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CLAUDE DELAVAL COBHAM
Exerpta Cypria
page 332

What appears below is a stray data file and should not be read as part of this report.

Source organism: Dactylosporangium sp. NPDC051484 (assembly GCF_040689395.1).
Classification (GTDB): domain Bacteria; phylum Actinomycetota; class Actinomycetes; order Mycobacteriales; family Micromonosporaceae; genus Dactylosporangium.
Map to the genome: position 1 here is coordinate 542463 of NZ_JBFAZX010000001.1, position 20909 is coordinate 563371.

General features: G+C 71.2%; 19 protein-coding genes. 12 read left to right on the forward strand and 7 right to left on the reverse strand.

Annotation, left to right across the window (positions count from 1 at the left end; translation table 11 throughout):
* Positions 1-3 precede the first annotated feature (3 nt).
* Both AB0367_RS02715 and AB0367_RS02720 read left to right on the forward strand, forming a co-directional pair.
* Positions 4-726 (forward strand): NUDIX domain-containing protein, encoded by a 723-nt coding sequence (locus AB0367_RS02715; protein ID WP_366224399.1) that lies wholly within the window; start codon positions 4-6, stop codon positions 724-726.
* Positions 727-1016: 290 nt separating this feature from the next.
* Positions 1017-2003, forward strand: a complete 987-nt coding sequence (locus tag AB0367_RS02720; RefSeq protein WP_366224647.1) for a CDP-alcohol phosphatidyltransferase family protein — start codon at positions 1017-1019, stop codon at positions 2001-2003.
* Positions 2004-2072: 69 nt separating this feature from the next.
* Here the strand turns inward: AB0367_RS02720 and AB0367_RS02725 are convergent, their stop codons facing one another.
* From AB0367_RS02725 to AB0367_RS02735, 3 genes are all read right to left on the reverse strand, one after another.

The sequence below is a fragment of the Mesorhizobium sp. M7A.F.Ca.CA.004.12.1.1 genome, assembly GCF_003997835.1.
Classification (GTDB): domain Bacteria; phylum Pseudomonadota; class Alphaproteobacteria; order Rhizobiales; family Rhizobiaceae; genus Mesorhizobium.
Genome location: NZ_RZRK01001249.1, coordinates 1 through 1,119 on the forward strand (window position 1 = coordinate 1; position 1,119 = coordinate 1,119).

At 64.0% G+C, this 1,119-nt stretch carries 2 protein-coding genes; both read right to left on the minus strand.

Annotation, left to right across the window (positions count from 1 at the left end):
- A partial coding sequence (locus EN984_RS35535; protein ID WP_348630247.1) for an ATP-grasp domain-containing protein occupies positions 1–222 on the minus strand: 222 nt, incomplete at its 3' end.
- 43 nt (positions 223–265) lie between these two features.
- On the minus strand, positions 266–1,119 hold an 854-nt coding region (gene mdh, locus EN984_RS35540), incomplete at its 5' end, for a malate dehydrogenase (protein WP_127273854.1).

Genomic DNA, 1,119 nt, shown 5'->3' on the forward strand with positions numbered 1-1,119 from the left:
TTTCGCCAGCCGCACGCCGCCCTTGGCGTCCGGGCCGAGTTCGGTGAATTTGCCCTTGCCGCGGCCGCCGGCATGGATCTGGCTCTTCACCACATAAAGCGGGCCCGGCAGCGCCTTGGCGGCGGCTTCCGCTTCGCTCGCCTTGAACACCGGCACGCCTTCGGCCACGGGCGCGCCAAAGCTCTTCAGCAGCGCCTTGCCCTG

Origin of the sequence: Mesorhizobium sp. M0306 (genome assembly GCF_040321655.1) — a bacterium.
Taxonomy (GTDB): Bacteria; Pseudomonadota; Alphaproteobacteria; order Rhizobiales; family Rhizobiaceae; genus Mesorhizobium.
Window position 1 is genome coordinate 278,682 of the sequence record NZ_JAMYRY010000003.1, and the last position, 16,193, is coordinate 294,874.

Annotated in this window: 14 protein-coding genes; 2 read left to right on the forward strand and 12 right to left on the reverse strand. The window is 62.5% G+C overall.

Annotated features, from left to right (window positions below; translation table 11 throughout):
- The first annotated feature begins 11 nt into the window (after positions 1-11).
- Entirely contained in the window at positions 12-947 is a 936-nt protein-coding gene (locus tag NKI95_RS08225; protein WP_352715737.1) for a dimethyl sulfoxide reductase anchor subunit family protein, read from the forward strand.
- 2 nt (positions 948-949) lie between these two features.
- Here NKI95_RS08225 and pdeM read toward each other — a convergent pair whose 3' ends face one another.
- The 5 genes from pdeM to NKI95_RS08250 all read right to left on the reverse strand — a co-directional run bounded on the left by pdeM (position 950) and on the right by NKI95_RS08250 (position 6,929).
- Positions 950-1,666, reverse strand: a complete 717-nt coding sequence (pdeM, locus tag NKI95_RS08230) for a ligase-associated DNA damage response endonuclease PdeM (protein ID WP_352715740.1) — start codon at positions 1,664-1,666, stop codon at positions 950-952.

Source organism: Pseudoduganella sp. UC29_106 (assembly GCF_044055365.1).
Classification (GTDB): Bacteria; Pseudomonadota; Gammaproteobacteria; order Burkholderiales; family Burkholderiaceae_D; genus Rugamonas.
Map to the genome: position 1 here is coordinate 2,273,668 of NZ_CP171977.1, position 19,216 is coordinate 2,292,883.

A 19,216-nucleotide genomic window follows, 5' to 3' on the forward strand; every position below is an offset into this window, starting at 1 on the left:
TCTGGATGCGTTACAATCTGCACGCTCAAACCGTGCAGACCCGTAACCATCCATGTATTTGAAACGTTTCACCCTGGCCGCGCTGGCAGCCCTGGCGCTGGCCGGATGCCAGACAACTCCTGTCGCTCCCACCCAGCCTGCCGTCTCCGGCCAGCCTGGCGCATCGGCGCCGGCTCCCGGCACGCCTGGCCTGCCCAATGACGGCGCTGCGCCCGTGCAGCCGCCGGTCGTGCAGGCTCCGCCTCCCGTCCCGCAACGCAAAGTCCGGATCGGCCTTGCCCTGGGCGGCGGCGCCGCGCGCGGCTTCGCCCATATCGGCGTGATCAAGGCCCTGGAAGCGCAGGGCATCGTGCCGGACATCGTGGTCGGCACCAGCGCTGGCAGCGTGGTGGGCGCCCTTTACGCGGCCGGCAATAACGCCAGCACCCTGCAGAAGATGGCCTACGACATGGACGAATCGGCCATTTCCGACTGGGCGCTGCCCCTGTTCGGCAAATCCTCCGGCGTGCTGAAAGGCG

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LOPEZ. F. Joan Lopez, bora 1780, a Franciscan and Missioner in Syria and Palestine, whence he returned to die as President of a convent at Vich in 1798. From hie Peregrinalo a Jerusalem, pp. 124—136, published in 1900 from a Catalan HS. In the public library of Barcelona, I translate hie Breu Deseripcio de la Insula de Xipre. The island of Cyprns is the nearest to the Holy Land, and as Τ read in an old book it was at one time a continent, joined to Sidon, Beirut and Tyro and the rest of the land of Syria, and a terrible earthquake inaile it an island. On the side which looks towards Cilicia or Caramania it is very near the mainland, so that the people on the other shore can be seen ; but on the side towards Syria and Africa there is much water between it and the mainland. The island is three or four days' journey in length, and two in breadth. It has in its midst a fair city called Nicosia, which is the capital of the kingdom, well waited, with its fine gates, which are three, to wit the gate of Paffo, of Famagusta, and Cirilla. That of Famagusta is most beautiful, and in my judgment the city of Barcelona has none to match it. In the middle of the city is the cathedral, a magnificent building, made into a mosqne for the Turks. The island has othor cities such as Famagusta, Cirina, Llimasso, and although l'Arnica is no city yet it is better known than the other cities, because the consuls live there and other European merchants. The most famous mountains are those of Paffo towards the south, those of the goddess Venus towards the north, the rest are not very high. The towns and villages are many, those which I visited were the villages of Azomatos, Carpasia, Corncgiti and Citrea, the last is the most delightful and pleasant of all, full of trees and streams which come from two sources : the volume of each is equal to the girth of two men. These villages belong to Maronite Christians. Venice held the island for a long time, then the Grand Turk seized it, and still you may see cannons on the walls with the arms of Venice. The greater part of the inhabitants of this island are schismatic Greek Christians, a few Armenians, and the remaining Christians are Catholic Maronites. The rost are Mohammedans. The island abounds in all things, especially wine. The soil is fertile, and if it were not that the Turks oppress the poor people with so many exactions, victuals would bo almost given away. It abounds too in serpents, particularly asps, whoso bite is incurable : they are liko snakes of three palms in length, and move very little. Ou tins account the natives always wear very stout boots throughout the year, and at reaping time they pnt bells on their sickles, for the sound scares away every venomous boast. The natives of Cyprns, particularly the Christians, live and fare very much as in Europe in their dress and general habits, and they enjoy as much liberty as in a Christian country, without molestation from the Turks or others. They use also carts or wains, and the Europeans calèches and coaches. The Holy Land has here two convents of the Greek-speaking Mission, these are l'Arnica, a seaport, and Nicosia, the capital. In this last I lived a year, from the beginning of October, 1770, until September, 1771. The heat of the island is excessive, and during the summer by day one can travel neither on foot nor on horseback, but by night only. The languages of the natives are Greek and Turkish, the Maronites know Arabic as well. Throughout the island one never meets a Greek Christian who is a Catholic, except only the Maronites, so it may be said that the Holy Land sent this mission here "in testimonium fidei." The Hospice at Nicosia is fair and pleasant, with a good garden near 322 EXCERPTA CYPRIA.

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